In addition to every city council seat and the mayor’s office, voters this May will also decide on over a billion dollars in added debt to spend on various infrastructural projects around the city.

Earlier this year, San Antonio City Council voted to add approximately $850 million in debt-financed projects to the May ballot. To the city’s credit, the debt is split up amongst six individual ballot propositions – each with a different purpose – thereby allowing voters some discretion over the projects being put forward.

The six propositions, their purposes, and amounts are as follows:

Proposition 1: 64 total projects for streets, bridges, and sidewalks – $445,263,000

Proposition 2: 19 total projects for drainage and flood control improvements – $138,988,000

Proposition 3: 79 total projects for parks, recreation, and open space improvements – $187,313,000

Proposition 4: 13 total projects for library and cultural facilities improvements – $24,025,000

Proposition 5: 5 total projects for public safety facility improvements – $34,411,000

Proposition 6: unspecified number of neighborhood improvement projects – $20,000,000

While it is commendable that officials elected to split the projects into six different propositions, the concept of adding this much debt and the process by which it was advanced are not beyond reproach. City officials are duplicitously claiming that the total package will not result in an increase in property taxes for homeowners.

However, as Kenric Ward of points out, the total package – at an estimated repayment cost of $1.3 billion once interest is included – will literally double the city’s tax-funded debt.

“From 2013 to 2016, residential property tax revenues in the city swelled 35 percent, according to the Bexar County Appraisal District. That’s better than a 10 percent annual increase totaling $140,182,000. Last year’s levy yielded $540,237,000 from residential properties alone. And there’s no sign of that slowing down,” Ward reports.

Essentially, they are playing the typical bureaucrat’s game of burying the truth of the bond’s repayment behind the “effective tax rate.” The percentage per square foot of valuation stays the same, while property values – and the bottom-line cost for homeowners – skyrockets.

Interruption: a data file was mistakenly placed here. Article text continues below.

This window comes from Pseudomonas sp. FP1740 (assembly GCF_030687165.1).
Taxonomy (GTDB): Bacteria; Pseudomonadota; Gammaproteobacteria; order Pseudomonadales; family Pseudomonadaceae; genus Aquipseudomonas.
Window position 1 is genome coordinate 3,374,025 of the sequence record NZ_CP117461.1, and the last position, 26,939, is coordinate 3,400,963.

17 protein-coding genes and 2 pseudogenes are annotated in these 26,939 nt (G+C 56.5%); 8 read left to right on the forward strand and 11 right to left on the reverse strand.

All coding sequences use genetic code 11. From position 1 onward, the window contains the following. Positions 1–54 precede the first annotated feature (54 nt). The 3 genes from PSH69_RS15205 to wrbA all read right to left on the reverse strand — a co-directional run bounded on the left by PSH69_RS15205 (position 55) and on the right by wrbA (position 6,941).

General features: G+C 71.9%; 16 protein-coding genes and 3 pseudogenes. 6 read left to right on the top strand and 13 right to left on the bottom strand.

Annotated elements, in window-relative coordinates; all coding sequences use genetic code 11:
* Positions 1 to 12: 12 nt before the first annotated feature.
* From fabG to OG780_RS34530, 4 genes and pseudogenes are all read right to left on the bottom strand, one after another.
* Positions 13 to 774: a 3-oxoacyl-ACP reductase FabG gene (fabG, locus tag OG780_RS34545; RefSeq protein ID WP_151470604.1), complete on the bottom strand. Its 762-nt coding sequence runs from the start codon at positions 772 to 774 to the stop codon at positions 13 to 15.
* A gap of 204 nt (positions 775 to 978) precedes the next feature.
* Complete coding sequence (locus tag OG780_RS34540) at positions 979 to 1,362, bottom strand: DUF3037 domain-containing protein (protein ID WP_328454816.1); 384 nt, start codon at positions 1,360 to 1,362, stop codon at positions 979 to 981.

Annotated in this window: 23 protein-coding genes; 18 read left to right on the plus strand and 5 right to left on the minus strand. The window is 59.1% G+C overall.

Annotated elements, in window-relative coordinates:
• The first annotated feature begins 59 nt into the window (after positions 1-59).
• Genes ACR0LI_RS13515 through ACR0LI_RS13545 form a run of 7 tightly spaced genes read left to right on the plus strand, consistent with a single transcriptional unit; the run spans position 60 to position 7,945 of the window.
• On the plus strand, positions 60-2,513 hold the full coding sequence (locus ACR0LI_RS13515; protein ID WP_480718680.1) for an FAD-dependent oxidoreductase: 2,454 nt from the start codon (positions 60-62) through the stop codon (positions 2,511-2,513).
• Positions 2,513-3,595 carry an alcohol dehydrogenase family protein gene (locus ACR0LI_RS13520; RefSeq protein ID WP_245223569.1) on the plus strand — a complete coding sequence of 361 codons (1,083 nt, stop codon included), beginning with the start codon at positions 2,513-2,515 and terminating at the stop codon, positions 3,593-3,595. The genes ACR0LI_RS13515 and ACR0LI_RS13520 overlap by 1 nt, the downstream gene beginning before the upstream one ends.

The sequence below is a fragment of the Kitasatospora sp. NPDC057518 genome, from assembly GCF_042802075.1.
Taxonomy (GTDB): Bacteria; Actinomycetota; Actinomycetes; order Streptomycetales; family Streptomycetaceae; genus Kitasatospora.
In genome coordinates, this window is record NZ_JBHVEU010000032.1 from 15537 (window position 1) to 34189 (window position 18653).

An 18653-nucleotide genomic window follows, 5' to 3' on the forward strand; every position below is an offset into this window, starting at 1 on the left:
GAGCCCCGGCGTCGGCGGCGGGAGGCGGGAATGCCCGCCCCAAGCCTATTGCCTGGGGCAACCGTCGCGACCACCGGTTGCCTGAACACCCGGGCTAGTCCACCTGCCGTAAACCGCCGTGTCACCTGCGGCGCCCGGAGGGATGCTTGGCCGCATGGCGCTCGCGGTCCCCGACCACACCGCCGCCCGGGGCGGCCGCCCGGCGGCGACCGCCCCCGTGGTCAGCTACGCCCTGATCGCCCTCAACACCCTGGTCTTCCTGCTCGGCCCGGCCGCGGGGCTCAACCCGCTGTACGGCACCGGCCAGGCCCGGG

“Taking new construction out of the equation, San Antonio raised $31,448,056 more in tax proceeds last year from existing residences,” Ward reports. “Riding higher appraised values, the city can boast it did not raise the tax rate. By ‘holding the line,’ tens of millions of dollars in additional property tax revenue roll into city coffers each year.”

This is not unlike what the City of Austin did recently with its massive bond project – deceptively referring to ‘tax impact’ instead of the actual total cost to the average homeowner. Using this method takes a general perspective towards a homeowner’s bottom-line, allowing officials to obscure actual costs.

In layman’s terms, it is a lot like a homeowner taking out a monthly car payment at the same time a mortgage for the same amount is paid off – the homeowner’s monthly discretionary income stays the same. There is no ‘impact’ – but that doesn’t mean the car was free.

So, playing their game and assuming that the proposed $1.3 billion in additional debt wouldn’t raise taxes, it follows then that simply not spending the money would result in a reduced burden for homeowners. How much, exactly, is not a question city officials are keen on entertaining.

“We don’t answer hypothetical questions,” a city spokeswoman told when asked.

Well, perhaps if they did, the city’s understaffed and overextended emergency services sector wouldn’t have been as strained when four tornadoes recently hit the city. Perhaps they wouldn’t have violated the Texas Constitution by forcing newly annexed areas to pay for emergency services that are so inadequate that first responders’ radios can’t even reach the area.

Unfortunately, that’s precisely the kind of myopic approach to municipal management that results in resources being misallocated and leaves taxpayers holding the bag.

Greg Harrison

Gregory led the Central Texas Bureau for Empower Texans and Texas Scorecard. He attended the University of Texas at Austin, where he got involved politically through the Young Conservatives of Texas. He enjoys fishing, grilling, motorcycling, and of course, all things related to firearms.